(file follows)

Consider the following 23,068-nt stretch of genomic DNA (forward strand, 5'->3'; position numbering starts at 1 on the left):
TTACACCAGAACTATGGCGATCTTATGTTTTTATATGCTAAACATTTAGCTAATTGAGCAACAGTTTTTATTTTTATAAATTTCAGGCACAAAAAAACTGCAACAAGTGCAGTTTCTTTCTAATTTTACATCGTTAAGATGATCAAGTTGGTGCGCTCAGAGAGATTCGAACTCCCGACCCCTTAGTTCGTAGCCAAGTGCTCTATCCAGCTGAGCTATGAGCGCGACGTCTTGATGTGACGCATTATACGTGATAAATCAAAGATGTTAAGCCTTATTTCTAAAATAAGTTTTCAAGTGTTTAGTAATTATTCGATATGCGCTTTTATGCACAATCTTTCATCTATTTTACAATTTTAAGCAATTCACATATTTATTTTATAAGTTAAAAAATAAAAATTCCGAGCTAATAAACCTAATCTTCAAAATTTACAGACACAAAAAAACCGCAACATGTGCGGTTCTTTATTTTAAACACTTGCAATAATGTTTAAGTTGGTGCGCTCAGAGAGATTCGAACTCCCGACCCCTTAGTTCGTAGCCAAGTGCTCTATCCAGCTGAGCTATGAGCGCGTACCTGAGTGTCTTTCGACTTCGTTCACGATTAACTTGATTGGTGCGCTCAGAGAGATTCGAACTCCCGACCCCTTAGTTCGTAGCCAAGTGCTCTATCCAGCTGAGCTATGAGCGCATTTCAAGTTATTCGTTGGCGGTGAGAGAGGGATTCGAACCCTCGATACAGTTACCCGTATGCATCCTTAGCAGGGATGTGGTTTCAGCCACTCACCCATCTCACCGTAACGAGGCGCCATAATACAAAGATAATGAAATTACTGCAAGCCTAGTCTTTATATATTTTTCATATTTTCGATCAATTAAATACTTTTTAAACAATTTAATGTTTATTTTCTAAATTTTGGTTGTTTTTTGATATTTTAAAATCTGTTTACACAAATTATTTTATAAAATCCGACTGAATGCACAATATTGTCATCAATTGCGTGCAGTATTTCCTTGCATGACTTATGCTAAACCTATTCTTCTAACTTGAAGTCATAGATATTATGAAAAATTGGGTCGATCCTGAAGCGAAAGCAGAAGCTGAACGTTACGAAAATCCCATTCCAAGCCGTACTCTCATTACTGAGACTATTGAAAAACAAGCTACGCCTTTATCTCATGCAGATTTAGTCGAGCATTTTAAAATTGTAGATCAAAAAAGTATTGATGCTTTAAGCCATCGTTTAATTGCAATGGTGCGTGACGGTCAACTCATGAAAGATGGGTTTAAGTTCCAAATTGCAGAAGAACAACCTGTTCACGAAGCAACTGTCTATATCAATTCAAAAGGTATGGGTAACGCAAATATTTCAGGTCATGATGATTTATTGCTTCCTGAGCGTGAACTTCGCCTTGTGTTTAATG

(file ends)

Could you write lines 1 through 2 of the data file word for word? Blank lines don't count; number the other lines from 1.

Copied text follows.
Consider the following 23,068-nt stretch of genomic DNA (forward strand, 5'->3'; position numbering starts at 1 on the left):
TTACACCAGAACTATGGCGATCTTATGTTTTTATATGCTAAACATTTAGCTAATTGAGCAACAGTTTTTATTTTTATAAATTTCAGGCACAAAAAAACTGCAACAAGTGCAGTTTCTTTCTAATTTTACATCGTTAAGATGATCAAGTTGGTGCGCTCAGAGAGATTCGAACTCCCGACCCCTTAGTTCGTAGCCAAGTGCTCTATCCAGCTGAGCTATGAGCGCGACGTCTTGATGTGACGCATTATACGTGATAAATCAAAGATGTTAAGCCTTATTTCTAAAATAAGTTTTCAAGTGTTTAGTAATTATTCGATATGCGCTTTTATGCACAATCTTTCATCTATTTTACAATTTTAAGCAATTCACATATTTATTTTATAAGTTAAAAAATAAAAATTCCGAGCTAATAAACCTAATCTTCAAAATTTACAGACACAAAAAAACCGCAACATGTGCGGTTCTTTATTTTAAACACTTGCAATAATGTTTAAGTTGGTGCGCTCAGAGAGATTCGAACTCCCGACCCCTTAGTTCGTAGCCAAGTGCTCTATCCAGCTGAGCTATGAGCGCGTACCTGAGTGTCTTTCGACTTCGTTCACGATTAACTTGATTGGTGCGCTCAGAGAGATTCGAACTCCCGACCCCTTAGTTCGTAGCCAAGTGCTCTATCCAGCTGAGCTATGAGCGCATTTCAAGTTATTCGTTGGCGGTGAGAGAGGGATTCGAACCCTCGATACAGTTACCCGTATGCATCCTTAGCAGGGATGTGGTTTCAGCCACTCACCCATCTCACCGTAACGAGGCGCCATAATACAAAGATAATGAAATTACTGCAAGCCTAGTCTTTATATATTTTTCATATTTTCGATCAATTAAATACTTTTTAAACAATTTAATGTTTATTTTCTAAATTTTGGTTGTTTTTTGATATTTTAAAATCTGTTTACACAAATTATTTTATAAAATCCGACTGAATGCACAATATTGTCATCAATTGCGTGCAGTATTTCCTTGCATGACTTATGCTAAACCTATTCTTCTAACTTGAAGTCATAGATATTATGAAAAATTGGGTCGATCCTGAAGCGAAAGCAGAAGCTGAACGTTACGAAAATCCCATTCCAAGCCGTACTCTCATTACTGAGACTATTGAAAAACAAGCTACGCCTTTATCTCATGCAGATTTAGTCGAGCATTTTAAAATTGTAGATCAAAAAAGTATTGATGCTTTAAGCCATCGTTTAATTGCAATGGTGCGTGACGGTCAACTCATGAAAGATGGGTTTAAGTTCCAAATTGCAGAAGAACAACCTGTTCACGAAGCAACTGTCTATATCAATTCAAAAGGTATGGGTAACGCAAATATTTCAGGTCATGATGATTTATTGCTTCCTGAGCGTGAACTTCGCCTTGTGTTTAATG